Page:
3. This action is not very nice. Meters on Elm were taken down in the middle sixties. They were deemed unfriendly and not at all welcoming. When they were removed the citizenry praised both the good spirit and a job well done.
    Our Morse Court and the 15 minutes of free parking section are part of our friendliness and our cling to what is truly New Canaan. Sadly, some of these traits are vanishing. That tiny bit of free parking has been here since all of us can remember. Those popping into Papyrus, across to Mackenzies or the burger shop are being shown our true culture, a New Canaan that we all share. Is the Commission worried that someone stays 30 minutes instead of 15? We should reflect the courtesy we know we have and display that to visitors. Perhaps they will return.
    We have vacant stores and many homes for sale. Our behavior right now is of the utmost of importance. Metered parking and removing the Morse Court kindness are a depletion of this town’s soul.

  4. I agree with Rick Franco about the 15-minute spots on Morse Court; those are really handy, all the time, for quick stops into Mackenzie’s, Press Burger, New Canaan Healthfare, and so on. I am not aware of anyone abusing these convenient short-term parking spots. I also think the “smart parking” system Craig Donovan refers to sounds worth looking into.

  5. Someone please find a way to back our lost parking spaces. Maybe remove the crosswalk in front of the playhouse. I’m tired of circling the block just to get a cup of coffee. I’ve lived here for 25 years and this past year the parking is at its all time worst.

  6. We have far too many empty storefronts in this town to justify putting up yet another barrier to people parking, eating, and shopping here. The slow, confusing, Morse Court machines and the loss of 25 spots last year are plenty to begin with. If this is about revenue, maybe we should start taxing rash decisions?

  7. “By giving away free parking on the main streets, we create a perverse incentive for people to not use parking in the peripheral lots.”

    So, the solution is create perverse incentive for people to not go to town in the first place? I bet Amazon will be happy about this.

    How can adding yet another obstacle to people visiting downtown New Canaan be seen as positive change? This is the completely wrong approach.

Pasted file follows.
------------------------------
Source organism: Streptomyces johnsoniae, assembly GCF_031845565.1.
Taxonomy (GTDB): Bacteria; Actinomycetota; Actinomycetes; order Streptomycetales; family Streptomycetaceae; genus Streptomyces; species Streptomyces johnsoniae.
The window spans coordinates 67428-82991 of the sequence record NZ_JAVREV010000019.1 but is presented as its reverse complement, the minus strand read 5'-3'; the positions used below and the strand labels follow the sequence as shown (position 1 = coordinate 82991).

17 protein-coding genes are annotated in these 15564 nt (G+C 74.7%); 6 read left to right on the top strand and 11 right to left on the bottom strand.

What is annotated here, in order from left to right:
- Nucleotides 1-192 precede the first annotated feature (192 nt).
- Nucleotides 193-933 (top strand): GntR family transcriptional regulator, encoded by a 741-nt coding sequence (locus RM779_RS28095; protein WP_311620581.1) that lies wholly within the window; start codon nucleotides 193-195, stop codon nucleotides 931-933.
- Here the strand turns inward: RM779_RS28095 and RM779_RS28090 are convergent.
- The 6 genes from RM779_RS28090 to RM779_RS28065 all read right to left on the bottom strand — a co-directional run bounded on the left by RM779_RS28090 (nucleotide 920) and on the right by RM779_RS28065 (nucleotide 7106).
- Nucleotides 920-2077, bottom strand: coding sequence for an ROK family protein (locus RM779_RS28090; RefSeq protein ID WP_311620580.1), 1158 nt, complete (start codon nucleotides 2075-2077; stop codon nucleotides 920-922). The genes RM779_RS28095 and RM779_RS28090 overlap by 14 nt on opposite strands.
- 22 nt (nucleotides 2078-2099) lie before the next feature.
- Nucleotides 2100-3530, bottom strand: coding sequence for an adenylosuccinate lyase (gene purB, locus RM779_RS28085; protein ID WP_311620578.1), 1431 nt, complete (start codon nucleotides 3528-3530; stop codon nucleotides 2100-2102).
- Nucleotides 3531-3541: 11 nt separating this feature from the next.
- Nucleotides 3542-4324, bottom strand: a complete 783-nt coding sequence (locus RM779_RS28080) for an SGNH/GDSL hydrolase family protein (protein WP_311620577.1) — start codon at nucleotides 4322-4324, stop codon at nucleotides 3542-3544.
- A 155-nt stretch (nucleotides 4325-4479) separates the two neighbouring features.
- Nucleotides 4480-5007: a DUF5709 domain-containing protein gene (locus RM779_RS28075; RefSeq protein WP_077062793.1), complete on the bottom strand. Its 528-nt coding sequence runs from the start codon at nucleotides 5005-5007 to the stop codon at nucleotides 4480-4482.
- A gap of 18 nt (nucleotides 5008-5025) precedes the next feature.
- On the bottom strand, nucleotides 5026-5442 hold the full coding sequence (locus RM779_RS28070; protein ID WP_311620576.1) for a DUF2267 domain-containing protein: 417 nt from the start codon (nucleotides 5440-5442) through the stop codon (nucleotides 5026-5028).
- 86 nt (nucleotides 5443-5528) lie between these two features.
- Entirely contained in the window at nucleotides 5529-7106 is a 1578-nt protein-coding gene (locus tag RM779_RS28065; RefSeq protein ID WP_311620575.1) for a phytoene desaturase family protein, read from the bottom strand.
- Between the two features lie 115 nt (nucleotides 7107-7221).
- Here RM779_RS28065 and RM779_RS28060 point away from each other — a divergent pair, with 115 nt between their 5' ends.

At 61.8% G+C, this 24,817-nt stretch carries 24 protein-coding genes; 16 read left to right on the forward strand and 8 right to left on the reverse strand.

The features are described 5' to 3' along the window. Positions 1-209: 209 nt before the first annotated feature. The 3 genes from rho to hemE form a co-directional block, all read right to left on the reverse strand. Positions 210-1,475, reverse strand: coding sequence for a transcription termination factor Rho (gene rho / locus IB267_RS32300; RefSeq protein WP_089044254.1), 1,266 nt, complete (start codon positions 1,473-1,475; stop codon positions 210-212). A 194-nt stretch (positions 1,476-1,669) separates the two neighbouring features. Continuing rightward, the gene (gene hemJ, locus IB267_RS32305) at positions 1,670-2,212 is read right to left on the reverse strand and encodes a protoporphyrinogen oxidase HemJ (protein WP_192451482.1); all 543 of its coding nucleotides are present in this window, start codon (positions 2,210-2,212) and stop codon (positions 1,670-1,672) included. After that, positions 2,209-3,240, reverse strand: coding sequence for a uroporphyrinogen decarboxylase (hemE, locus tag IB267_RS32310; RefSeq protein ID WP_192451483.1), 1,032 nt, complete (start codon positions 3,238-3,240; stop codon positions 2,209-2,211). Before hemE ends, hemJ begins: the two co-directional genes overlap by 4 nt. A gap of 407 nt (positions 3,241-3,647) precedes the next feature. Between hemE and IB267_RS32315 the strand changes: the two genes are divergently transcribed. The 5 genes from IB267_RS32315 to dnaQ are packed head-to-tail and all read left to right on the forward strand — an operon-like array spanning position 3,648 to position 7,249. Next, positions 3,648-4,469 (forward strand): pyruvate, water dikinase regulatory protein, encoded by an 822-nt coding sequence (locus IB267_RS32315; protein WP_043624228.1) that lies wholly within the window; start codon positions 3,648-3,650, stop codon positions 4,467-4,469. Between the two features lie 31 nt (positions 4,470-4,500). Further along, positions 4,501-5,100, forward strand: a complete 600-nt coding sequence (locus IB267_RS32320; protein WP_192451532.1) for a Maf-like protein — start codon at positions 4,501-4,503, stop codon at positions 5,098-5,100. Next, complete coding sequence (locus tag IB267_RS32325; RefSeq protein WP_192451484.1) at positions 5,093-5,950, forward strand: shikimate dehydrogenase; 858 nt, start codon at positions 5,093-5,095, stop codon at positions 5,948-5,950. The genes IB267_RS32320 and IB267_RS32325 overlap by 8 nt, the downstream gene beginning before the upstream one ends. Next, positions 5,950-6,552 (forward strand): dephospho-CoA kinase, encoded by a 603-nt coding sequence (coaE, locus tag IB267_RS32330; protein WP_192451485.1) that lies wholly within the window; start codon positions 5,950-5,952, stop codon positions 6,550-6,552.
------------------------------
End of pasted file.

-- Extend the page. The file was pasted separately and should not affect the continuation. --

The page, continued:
Here’s an idea : Let’s do a little studying and data collecting to see why people aren’t using the other lots? Wouldn’t have anything to do with the Morse Court meter machine never seeming to work, would it? Maybe having an informed discussion about why people park the way they do, and what the town can do to incentivize them in a “non-perverse” way might be helpful?

    But if not, then I put another ridiculous idea on the table : Instead of paying thousands of dollars to install ugly meters, let’s just hire valet parkers up and down Elm. Would solve all sorts of parking problems and class up the joint a bit I think.

    The goal of all our downtown parking concerns shouldn’t be to make money in parking fees, but to make money from all the taxes that wildly successful local merchants will pay because they are flooded with customers who had the nicest experience commuting into town.

    Put local businesses first. And meters last.

  8. I’m a little late to the game here, but am very discouraged by the idea of (especially) parking meters on Elm and Main. Instead of installing what seems like a permanent solution, why not trying some of the less permanent ideas mentioned above (parking apps, a resident parking pass)? Or, even more simply, why not make parking on Elm and Main 30 minutes? That would leave spaces free for those of us who want to run into Family Britches or Pennyweights to buy gifts, to Papyrus to restock wrapping papers, or to any of our other beautiful stores where you just need to stop by. When we need to make that appointment at Kiklo, or that reservation at Cava or Spiga, we can pick a longer term parking space in one of the lots. Employees would then also park in the lots (freeing up more short term spaces) since moving their cars every 30 minutes wouldn’t be feasible.

  9. Go ahead Parking Commissioners…kill town retail for good. New Canaan ( and its ‘ more fair water rates”) is taking a leaf out of the failed Hartford efforts..tolls, taxes, etc.